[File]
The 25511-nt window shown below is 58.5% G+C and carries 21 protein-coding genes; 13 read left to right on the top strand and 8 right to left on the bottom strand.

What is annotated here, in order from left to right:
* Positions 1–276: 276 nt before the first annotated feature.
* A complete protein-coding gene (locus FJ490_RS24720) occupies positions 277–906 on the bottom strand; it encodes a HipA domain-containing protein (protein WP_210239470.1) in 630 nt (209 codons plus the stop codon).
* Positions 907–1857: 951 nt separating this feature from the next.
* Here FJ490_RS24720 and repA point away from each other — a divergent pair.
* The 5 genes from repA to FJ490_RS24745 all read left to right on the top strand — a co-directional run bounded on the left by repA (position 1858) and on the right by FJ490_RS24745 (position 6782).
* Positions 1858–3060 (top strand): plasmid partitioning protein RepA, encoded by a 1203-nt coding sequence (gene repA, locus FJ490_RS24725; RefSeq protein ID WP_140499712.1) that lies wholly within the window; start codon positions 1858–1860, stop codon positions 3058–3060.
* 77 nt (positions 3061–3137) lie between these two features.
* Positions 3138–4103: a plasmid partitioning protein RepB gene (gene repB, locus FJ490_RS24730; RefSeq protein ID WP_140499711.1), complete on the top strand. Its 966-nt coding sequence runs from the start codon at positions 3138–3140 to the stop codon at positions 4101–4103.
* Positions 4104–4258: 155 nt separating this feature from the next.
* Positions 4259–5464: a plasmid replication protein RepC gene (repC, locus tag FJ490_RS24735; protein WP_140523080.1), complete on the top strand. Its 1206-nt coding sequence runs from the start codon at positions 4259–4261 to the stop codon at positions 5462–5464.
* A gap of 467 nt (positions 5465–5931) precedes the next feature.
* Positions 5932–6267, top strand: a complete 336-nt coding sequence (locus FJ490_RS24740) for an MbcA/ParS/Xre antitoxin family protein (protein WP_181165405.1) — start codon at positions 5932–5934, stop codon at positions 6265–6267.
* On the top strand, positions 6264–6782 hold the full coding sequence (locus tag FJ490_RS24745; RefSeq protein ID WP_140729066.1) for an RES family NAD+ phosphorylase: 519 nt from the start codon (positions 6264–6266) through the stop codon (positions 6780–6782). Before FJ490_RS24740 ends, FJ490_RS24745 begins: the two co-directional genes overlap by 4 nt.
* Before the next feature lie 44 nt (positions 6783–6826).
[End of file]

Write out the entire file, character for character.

The 25511-nt window shown below is 58.5% G+C and carries 21 protein-coding genes; 13 read left to right on the top strand and 8 right to left on the bottom strand.

What is annotated here, in order from left to right:
* Positions 1–276: 276 nt before the first annotated feature.
* A complete protein-coding gene (locus FJ490_RS24720) occupies positions 277–906 on the bottom strand; it encodes a HipA domain-containing protein (protein WP_210239470.1) in 630 nt (209 codons plus the stop codon).
* Positions 907–1857: 951 nt separating this feature from the next.
* Here FJ490_RS24720 and repA point away from each other — a divergent pair.
* The 5 genes from repA to FJ490_RS24745 all read left to right on the top strand — a co-directional run bounded on the left by repA (position 1858) and on the right by FJ490_RS24745 (position 6782).
* Positions 1858–3060 (top strand): plasmid partitioning protein RepA, encoded by a 1203-nt coding sequence (gene repA, locus FJ490_RS24725; RefSeq protein ID WP_140499712.1) that lies wholly within the window; start codon positions 1858–1860, stop codon positions 3058–3060.
* 77 nt (positions 3061–3137) lie between these two features.
* Positions 3138–4103: a plasmid partitioning protein RepB gene (gene repB, locus FJ490_RS24730; RefSeq protein ID WP_140499711.1), complete on the top strand. Its 966-nt coding sequence runs from the start codon at positions 3138–3140 to the stop codon at positions 4101–4103.
* Positions 4104–4258: 155 nt separating this feature from the next.
* Positions 4259–5464: a plasmid replication protein RepC gene (repC, locus tag FJ490_RS24735; protein WP_140523080.1), complete on the top strand. Its 1206-nt coding sequence runs from the start codon at positions 4259–4261 to the stop codon at positions 5462–5464.
* A gap of 467 nt (positions 5465–5931) precedes the next feature.
* Positions 5932–6267, top strand: a complete 336-nt coding sequence (locus FJ490_RS24740) for an MbcA/ParS/Xre antitoxin family protein (protein WP_181165405.1) — start codon at positions 5932–5934, stop codon at positions 6265–6267.
* On the top strand, positions 6264–6782 hold the full coding sequence (locus tag FJ490_RS24745; RefSeq protein ID WP_140729066.1) for an RES family NAD+ phosphorylase: 519 nt from the start codon (positions 6264–6266) through the stop codon (positions 6780–6782). Before FJ490_RS24740 ends, FJ490_RS24745 begins: the two co-directional genes overlap by 4 nt.
* Before the next feature lie 44 nt (positions 6783–6826).